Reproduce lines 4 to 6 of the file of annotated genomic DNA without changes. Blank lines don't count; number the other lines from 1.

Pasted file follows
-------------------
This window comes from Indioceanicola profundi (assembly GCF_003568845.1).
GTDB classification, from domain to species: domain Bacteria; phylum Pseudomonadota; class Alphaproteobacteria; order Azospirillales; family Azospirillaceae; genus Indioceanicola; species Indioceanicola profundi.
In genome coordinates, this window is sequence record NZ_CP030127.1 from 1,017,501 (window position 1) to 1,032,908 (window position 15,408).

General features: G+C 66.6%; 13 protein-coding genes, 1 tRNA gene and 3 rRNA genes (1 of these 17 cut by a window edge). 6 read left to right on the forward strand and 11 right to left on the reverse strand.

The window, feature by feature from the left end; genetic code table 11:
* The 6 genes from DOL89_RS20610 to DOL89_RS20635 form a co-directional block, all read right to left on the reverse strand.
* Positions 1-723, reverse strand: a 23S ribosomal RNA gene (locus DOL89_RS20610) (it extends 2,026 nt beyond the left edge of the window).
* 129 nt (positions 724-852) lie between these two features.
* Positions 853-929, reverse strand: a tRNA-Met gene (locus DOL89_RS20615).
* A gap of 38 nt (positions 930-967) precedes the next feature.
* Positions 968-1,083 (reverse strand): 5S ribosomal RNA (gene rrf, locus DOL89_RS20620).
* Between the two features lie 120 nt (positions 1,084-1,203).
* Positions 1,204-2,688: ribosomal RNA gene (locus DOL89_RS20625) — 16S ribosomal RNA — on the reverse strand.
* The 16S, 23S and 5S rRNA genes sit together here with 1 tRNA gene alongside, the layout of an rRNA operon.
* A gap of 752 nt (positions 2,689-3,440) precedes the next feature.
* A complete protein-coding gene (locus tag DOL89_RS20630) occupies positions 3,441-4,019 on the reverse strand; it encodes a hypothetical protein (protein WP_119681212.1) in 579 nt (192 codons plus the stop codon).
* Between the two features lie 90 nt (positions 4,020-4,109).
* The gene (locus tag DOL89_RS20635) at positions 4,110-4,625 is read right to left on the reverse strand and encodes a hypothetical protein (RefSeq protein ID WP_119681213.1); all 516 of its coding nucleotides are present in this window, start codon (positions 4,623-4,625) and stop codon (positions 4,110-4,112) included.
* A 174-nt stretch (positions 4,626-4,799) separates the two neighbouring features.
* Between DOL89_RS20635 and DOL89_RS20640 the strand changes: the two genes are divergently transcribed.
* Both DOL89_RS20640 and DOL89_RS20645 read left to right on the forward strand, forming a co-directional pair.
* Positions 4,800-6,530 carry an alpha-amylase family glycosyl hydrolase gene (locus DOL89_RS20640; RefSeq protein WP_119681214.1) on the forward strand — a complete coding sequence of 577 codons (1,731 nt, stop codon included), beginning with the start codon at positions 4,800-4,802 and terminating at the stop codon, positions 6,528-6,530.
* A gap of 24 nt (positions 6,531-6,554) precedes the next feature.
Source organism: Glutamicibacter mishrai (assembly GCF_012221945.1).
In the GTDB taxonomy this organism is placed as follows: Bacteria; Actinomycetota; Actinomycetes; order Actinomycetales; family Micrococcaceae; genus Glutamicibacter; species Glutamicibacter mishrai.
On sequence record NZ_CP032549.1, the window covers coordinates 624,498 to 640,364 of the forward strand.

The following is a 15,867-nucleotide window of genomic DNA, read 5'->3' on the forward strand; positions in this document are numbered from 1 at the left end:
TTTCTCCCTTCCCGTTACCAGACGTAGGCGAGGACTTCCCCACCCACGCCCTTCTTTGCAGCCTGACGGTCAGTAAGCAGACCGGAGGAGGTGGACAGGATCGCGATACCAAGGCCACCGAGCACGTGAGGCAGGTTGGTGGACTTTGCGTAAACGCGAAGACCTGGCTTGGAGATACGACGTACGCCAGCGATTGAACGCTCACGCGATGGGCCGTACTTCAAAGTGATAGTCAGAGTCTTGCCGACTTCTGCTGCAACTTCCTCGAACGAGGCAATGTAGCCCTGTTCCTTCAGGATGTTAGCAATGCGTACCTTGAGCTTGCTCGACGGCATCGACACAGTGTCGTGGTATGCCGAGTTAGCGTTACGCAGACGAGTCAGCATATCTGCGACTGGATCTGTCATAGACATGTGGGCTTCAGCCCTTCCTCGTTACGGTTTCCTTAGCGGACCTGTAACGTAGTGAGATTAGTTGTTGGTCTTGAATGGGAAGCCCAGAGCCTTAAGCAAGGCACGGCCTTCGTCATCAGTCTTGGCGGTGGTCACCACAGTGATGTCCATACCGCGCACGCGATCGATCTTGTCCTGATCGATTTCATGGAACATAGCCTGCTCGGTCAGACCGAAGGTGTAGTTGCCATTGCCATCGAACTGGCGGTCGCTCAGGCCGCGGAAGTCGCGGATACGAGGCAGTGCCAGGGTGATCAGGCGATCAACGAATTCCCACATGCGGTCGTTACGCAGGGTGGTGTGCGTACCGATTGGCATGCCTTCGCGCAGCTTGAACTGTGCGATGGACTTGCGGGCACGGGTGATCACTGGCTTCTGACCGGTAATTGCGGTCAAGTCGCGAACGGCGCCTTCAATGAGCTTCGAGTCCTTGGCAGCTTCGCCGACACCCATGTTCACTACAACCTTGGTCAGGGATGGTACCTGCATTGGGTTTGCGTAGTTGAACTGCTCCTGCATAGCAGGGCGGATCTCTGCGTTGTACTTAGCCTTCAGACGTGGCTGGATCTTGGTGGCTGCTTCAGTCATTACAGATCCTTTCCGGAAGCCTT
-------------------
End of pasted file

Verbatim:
General features: G+C 66.6%; 13 protein-coding genes, 1 tRNA gene and 3 rRNA genes (1 of these 17 cut by a window edge). 6 read left to right on the forward strand and 11 right to left on the reverse strand.

The window, feature by feature from the left end; genetic code table 11:
* The 6 genes from DOL89_RS20610 to DOL89_RS20635 form a co-directional block, all read right to left on the reverse strand.